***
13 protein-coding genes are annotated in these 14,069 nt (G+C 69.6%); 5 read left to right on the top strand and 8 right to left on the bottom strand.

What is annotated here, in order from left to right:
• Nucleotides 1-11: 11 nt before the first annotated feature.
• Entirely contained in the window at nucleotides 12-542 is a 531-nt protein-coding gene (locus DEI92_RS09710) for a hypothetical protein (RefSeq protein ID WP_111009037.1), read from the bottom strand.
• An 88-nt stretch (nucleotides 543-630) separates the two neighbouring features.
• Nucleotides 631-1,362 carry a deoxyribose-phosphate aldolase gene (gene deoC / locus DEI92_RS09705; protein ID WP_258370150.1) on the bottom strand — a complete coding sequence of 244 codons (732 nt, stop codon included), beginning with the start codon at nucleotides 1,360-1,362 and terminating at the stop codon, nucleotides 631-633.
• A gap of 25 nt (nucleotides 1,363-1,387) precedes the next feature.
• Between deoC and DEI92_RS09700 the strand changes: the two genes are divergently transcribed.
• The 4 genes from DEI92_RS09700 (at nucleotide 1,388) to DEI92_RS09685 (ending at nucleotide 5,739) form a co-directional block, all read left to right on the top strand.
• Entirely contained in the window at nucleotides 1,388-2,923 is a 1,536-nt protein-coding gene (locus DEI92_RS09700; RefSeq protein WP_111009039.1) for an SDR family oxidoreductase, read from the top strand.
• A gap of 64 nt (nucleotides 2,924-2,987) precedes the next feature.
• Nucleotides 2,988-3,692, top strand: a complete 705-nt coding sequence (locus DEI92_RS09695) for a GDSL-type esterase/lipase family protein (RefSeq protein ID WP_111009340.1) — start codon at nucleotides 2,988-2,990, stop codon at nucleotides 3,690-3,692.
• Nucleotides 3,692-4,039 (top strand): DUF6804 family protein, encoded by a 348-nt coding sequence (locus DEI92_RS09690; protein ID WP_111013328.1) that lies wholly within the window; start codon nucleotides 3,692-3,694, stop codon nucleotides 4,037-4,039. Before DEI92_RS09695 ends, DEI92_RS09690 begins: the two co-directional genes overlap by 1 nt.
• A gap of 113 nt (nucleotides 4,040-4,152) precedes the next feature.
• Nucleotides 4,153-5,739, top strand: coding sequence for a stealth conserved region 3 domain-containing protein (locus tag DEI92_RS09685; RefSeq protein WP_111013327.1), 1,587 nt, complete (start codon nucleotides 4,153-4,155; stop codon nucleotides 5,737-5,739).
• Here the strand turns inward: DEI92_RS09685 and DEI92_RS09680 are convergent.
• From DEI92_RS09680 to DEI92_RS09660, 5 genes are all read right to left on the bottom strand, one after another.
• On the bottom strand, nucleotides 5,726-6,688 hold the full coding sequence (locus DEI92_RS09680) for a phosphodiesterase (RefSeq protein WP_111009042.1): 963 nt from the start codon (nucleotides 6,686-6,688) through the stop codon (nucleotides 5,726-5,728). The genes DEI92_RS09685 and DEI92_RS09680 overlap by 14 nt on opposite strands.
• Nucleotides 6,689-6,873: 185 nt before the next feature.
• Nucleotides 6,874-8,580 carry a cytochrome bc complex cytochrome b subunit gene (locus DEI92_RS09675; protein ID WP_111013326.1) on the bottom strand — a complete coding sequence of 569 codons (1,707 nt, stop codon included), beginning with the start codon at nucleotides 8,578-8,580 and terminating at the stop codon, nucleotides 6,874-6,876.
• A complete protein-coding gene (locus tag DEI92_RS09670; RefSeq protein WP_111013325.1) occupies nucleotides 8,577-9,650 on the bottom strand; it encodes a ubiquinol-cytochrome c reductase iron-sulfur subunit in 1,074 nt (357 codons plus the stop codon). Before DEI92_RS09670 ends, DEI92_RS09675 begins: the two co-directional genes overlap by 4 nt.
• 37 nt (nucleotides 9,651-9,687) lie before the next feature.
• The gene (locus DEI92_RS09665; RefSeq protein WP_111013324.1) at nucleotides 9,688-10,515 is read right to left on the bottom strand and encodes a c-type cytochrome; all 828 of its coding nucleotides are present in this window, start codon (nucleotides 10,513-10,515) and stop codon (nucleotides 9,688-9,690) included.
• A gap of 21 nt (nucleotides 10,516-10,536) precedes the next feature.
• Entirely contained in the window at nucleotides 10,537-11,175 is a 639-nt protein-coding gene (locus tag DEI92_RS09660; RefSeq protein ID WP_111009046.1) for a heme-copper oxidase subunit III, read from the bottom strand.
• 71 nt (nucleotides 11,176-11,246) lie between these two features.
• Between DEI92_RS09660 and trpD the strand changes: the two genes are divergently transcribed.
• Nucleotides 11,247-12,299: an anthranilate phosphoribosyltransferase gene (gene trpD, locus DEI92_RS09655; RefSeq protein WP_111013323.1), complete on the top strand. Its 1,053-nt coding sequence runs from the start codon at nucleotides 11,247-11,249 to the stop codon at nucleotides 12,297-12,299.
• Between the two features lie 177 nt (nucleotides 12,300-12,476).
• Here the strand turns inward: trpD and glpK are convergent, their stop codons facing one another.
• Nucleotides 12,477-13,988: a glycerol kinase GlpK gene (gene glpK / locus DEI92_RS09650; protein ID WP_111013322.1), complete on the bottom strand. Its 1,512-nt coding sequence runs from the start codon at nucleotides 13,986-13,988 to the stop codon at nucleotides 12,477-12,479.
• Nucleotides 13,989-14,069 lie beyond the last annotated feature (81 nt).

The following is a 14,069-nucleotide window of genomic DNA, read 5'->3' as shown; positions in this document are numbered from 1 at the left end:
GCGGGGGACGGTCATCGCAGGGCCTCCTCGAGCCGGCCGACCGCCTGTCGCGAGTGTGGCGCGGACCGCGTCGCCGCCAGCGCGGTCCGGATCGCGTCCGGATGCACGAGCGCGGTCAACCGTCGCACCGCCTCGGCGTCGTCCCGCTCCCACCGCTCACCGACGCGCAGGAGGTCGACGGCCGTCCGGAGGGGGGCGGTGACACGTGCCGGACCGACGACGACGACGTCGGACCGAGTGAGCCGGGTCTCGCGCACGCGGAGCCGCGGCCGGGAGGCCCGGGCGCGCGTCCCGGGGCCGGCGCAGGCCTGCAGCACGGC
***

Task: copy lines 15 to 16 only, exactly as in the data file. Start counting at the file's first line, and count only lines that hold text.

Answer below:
• Nucleotides 4,153-5,739, top strand: coding sequence for a stealth conserved region 3 domain-containing protein (locus tag DEI92_RS09685; RefSeq protein WP_111013327.1), 1,587 nt, complete (start codon nucleotides 4,153-4,155; stop codon nucleotides 5,737-5,739).
• Here the strand turns inward: DEI92_RS09685 and DEI92_RS09680 are convergent.